Jodi Hills

So this is who I am – a writer that paints, a painter that writes…


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To rise above.

I began mixing up the bread dough this morning. The first thing I have to do is to proof the yeast (to make sure that it actually does what it claims it can). If it’s good, with a little sugar and warm water, it will show you exactly what it is capable of. And when it works, rises up to meet you, you’re good to continue. 

Maya Angelou said, “When people show you who they are, believe them the first time.” People will often say, after doing something wrong, “Oh that’s not who I am…” Or after being mistreated by someone, say, “It’s ok, that’s not who they are…” I’m sure I have been guilty of both. I’m sure we all have. But Maya was right. People will show you who they are, again and again. Some good. Some very bad. And the key is to believe them. To stop asking for proof when someone is kind to you. To stop aking for proof when they are not. 

Last week, when making bread, for the first time in a long while, the yeast didn’t work. I threw it away and started with some new yeast. It never would have occured to me to try and proof it again — it told me right from the start — “I’m not going work.”  Maybe it’s a bit harder to see in humans, but it’s still there, usually right in front of us. We just have to be willing to see it. Embrace the good. Walk away from the bad. 

I want to be better at this — be who I claim to be — who I want to be. And see others for the truth that they offer. What if we all did that? Offered the world proof that we truly can rise up!


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The patience of croissant.

The patience of croissants.


I eased into baking.  Perhaps I had been waiting for permission, or an invitation into the kitchen, and both finally came when I moved to France.  


I started slowly, a few cookies.  And I always searched for the kind of recipe that didn’t have to be chilled.  I couldn’t possibly wait an hour. I’m not sure what I was in a hurry for, but I was – once started, it had to be done!  I slowly branched out into those that needed to be chilled.  I must admit, at first I didn’t chill the dough for the minimum of one hour, but tried putting the dough in the freezer for 30 minutes.  Oh, patience.  Or was it control?  Either way, I slowly loosened the reins and as the dough chilled, so too did I.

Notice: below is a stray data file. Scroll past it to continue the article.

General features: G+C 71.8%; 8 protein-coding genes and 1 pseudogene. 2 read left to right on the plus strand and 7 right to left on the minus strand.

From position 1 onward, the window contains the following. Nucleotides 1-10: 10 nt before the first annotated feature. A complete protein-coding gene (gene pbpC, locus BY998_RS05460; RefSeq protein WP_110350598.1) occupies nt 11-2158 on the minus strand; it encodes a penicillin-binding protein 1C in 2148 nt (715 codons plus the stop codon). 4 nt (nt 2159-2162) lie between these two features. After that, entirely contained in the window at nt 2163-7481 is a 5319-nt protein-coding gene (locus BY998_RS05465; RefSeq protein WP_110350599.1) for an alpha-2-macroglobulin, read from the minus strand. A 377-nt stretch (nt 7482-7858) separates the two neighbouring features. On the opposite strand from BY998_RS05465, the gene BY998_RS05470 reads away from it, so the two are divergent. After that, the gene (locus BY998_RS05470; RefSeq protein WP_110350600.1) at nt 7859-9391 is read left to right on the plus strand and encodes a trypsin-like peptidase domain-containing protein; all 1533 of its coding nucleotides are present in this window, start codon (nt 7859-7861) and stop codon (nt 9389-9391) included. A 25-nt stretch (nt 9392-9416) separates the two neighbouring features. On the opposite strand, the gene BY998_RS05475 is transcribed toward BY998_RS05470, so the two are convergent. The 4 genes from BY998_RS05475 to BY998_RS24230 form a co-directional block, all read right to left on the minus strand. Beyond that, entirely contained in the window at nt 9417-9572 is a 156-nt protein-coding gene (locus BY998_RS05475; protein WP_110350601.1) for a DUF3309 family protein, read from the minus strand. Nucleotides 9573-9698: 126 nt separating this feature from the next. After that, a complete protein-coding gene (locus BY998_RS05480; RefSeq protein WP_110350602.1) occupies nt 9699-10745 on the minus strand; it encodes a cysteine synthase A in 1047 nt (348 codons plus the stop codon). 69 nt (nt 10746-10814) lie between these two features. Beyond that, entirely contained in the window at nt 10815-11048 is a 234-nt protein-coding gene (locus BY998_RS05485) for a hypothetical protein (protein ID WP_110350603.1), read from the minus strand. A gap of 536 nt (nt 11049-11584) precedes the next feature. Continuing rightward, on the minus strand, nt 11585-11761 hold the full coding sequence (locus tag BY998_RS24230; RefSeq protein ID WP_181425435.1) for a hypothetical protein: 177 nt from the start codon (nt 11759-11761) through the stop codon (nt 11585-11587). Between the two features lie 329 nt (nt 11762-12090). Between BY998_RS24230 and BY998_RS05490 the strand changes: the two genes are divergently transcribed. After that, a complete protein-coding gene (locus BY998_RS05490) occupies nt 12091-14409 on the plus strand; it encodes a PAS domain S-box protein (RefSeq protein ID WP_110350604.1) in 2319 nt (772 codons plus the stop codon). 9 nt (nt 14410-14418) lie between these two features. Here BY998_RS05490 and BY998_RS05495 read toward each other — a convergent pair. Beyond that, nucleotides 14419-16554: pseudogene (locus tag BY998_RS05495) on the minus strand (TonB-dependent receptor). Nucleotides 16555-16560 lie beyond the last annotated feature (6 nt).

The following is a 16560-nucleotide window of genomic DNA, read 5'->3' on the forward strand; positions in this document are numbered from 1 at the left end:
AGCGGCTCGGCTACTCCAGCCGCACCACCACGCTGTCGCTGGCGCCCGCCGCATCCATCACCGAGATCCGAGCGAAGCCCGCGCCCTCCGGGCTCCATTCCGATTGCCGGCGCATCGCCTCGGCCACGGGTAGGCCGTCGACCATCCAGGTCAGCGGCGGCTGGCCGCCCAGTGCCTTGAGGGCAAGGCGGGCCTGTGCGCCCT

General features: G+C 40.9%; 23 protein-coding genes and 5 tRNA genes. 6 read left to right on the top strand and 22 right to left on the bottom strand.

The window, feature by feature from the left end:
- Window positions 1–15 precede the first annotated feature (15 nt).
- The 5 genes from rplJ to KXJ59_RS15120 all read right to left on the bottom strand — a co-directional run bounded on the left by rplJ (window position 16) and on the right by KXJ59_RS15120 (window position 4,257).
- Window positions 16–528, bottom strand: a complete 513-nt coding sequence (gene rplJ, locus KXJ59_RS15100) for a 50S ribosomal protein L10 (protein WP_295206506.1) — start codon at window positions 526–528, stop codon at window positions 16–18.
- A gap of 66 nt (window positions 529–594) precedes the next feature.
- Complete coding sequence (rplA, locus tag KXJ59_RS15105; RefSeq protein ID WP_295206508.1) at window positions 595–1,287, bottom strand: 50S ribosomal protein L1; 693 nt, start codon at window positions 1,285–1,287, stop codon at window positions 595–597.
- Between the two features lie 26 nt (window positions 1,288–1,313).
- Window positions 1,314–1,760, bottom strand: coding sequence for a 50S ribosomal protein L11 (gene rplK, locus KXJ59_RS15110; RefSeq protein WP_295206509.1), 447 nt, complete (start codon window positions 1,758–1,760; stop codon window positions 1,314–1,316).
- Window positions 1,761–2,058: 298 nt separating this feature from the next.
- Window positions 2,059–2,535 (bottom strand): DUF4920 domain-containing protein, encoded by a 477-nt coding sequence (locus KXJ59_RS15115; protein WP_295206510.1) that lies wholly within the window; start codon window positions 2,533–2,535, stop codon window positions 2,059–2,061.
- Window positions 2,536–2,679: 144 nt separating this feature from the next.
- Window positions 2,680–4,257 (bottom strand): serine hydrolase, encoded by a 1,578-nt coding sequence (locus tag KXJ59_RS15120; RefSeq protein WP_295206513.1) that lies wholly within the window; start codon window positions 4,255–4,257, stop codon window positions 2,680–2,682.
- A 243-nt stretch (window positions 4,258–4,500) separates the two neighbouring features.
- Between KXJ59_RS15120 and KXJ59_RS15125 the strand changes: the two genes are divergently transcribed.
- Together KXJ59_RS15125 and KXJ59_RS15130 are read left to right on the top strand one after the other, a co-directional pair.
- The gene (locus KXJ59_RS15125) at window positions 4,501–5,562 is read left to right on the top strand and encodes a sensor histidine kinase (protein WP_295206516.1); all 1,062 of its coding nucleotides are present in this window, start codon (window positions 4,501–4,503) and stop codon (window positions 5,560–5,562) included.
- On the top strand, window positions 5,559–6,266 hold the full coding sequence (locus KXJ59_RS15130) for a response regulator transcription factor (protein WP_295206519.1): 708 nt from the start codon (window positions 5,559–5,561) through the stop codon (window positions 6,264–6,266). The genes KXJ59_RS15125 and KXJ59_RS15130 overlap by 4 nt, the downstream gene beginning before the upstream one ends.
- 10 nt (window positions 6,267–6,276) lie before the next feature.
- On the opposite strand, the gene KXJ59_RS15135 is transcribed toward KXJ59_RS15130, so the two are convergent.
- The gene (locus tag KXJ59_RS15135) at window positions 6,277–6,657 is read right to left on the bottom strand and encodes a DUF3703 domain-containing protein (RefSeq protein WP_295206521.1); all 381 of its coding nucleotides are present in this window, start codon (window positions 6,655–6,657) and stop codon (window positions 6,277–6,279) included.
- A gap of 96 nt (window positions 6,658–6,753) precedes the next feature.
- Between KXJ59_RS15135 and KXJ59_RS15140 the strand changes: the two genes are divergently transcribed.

I started making bread.  This took more patience, half a day.  Then brioche, a full day.  Then croissant, two days.  Two days!  I wasn’t in a hurry. I wasn’t in control. And I was fine.  The dough was in control. It knew what needed to be done and I went along with it.  Rolled with it. Let it chill in between. And rolled with it again.  The first time our home had the scent of a boulangerie, I knew it was worth it! This was the reward. A fresh buttery croissant, that came from hands, both in the work, and the letting go. 
I often have to tell myself to breathe. To do the work, and then let go.  The work has always come more easily to me, but I’m learning each day how to trust the process, trust the time given, trust the “dough.” With that, the process has too become the reward, not the punishment. And the result, each day becomes, well, just a little more delicious!  

Here comes the sun!  Bon appétit!